[lawr-uh l, lor-] /ˈlɔr əl, ˈlɒr-/
Also called bay, sweet bay. a small European evergreen tree, Laurus nobilis, of the , having dark, glossy green leaves.
any tree of the genus Laurus.
any of various similar trees or shrubs, as the or the great rhododendron.
the foliage of the laurel as an emblem of victory or distinction.
a branch or wreath of laurel foliage.
Usually, laurels. honor won, as for achievement in a field or activity.
verb (used with object), laureled, laureling or (especially British) laurelled, laurelling.
to adorn or wreathe with laurel.
to honor with marks of distinction.
look to one’s laurels, to be alert to the possibility of being excelled or surpassed:
New developments in the industry are forcing long-established firms to look to their laurels.
rest on one’s laurels, to be content with one’s past or present honors, achievements, etc.:
He retired at the peak of his career and is resting on his laurels.
[lawr-uh l, lor-] /ˈlɔr əl, ˈlɒr-/
Stan (Arthur Stanley Jefferson) 1890–1965, U.S. motion-picture actor and comedian, born in England.
a city in SE Mississippi.
a town in central Maryland.
a female given name.
Also called bay, true laurel. any lauraceous tree of the genus Laurus, such as the bay tree (see bay4) and L. canariensis, of the Canary Islands and Azores
any lauraceous plant
short for cherry laurel, mountain laurel
spurge laurel, a European thymelaeaceous evergreen shrub, Daphne laureola, with glossy leaves and small green flowers
spotted laurel, Japan laurel, an evergreen cornaceous shrub, Aucuba japonica, of S and SE Asia, the female of which has yellow-spotted leaves
(pl) a wreath of true laurel, worn on the head as an emblem of victory or honour in classical times
(pl) honour, distinction, or fame
look to one’s laurels, to be on guard against one’s rivals
rest on one’s laurels, to be satisfied with distinction won by past achievements and cease to strive for further achievements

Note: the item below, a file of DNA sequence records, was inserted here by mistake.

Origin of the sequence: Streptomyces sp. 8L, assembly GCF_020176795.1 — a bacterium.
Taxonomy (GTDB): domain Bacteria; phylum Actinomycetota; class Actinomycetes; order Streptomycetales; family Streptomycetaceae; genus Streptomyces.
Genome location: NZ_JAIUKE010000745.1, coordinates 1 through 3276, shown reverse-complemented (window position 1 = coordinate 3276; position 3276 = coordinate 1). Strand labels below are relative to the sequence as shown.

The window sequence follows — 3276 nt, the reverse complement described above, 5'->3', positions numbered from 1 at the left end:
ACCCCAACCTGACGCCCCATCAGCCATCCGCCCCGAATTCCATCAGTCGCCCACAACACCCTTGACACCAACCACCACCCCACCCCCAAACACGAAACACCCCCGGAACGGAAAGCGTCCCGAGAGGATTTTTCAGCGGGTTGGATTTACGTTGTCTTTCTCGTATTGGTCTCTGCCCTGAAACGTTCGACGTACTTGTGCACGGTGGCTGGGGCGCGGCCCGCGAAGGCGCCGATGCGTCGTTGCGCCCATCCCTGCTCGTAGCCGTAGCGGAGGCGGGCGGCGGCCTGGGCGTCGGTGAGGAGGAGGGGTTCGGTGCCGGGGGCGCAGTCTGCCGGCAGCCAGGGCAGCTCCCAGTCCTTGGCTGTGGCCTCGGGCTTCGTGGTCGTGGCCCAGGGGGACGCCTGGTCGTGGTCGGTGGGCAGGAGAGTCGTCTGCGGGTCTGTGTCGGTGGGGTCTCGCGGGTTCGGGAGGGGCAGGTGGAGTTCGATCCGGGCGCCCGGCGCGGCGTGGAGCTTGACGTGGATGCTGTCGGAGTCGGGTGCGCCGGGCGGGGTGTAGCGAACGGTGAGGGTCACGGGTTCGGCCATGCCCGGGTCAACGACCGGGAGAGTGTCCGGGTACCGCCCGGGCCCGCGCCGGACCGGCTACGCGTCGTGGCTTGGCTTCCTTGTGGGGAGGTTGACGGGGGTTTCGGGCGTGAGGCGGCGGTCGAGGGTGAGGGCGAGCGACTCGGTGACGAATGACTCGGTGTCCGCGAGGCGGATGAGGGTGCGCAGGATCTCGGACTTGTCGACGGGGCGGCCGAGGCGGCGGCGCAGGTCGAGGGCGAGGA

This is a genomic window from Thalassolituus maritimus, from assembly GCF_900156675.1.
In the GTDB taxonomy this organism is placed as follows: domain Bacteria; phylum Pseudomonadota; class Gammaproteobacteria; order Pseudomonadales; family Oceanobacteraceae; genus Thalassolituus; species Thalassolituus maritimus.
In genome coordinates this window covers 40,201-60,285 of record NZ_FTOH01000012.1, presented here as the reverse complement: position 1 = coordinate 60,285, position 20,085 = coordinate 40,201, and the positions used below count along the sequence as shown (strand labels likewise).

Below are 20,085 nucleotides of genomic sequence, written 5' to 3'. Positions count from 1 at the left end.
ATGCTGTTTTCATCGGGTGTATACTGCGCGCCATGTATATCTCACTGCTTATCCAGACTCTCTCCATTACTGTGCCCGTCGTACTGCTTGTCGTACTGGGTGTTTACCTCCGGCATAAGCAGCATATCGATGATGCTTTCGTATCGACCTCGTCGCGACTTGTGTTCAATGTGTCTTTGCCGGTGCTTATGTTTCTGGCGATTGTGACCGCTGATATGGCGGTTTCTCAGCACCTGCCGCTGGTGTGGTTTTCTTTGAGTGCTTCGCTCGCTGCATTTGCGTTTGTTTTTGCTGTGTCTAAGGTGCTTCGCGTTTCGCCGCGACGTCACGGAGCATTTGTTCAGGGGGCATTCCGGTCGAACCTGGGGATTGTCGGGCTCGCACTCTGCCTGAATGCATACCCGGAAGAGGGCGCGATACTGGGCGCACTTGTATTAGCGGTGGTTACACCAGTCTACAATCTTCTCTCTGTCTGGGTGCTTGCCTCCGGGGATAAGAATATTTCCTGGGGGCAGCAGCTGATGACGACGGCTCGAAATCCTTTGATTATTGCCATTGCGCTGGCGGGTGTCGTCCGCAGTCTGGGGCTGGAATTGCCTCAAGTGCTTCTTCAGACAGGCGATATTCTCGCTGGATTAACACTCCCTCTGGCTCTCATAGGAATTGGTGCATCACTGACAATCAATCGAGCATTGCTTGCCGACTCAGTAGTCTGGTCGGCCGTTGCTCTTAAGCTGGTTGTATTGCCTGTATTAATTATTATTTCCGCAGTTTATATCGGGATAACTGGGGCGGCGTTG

verb -rels, -relling, -relled (US) -rels, -reling, -reled
(transitive) to crown with laurels
c.1300, lorrer, from Old French laurier (12c.), from Latin laurus “laurel tree,” probably related to Greek daphne “laurel” (for change of d- to l- see lachrymose), probably from a pre-IE Mediterranean language. The change of second -r- to -l- after mid-14c. is by dissimilation. An emblem of victory or of distinction, hence the phrase to rest (originally repose) on one’s laurels, first attested 1831.
- Laurel and hardy
/ˈlɒrəl; ˈhɑːdɪ/ noun 1. a team of US film comedians, Stan Laurel, 1890–1965, born in Britain, the thin one, and his partner, Oliver Hardy, 1892–1957, the fat one Stanley Laurel and Oliver Hardy, two twentieth-century film comedians who almost always played their movie roles under their own names. Wearing derby hats and neckties, Laurel appeared […]
noun 1. a tree, Prunus caroliniana, of the rose family, of the southeastern U.S., having small, milky-white flowers and black, shiny fruit.
noun 1. the plant family Lauraceae, characterized by evergreen or deciduous trees having simple, leathery leaves, aromatic bark and foliage, clusters of small green or yellow flowers, and fruit in the form of a berry or drupe, and including the avocado, bay, laurels of the genera Laurus and Umbellularia, sassafras, spicebush (Lindera benzoin), and the […]
[lawr-uh l, lor-] /ˈlɔr əl, ˈlɒr-/ noun 1. Also called bay, sweet bay. a small European evergreen tree, Laurus nobilis, of the , having dark, glossy green leaves. Compare . 2. any tree of the genus Laurus. 3. any of various similar trees or shrubs, as the or the great rhododendron. 4. the foliage of […]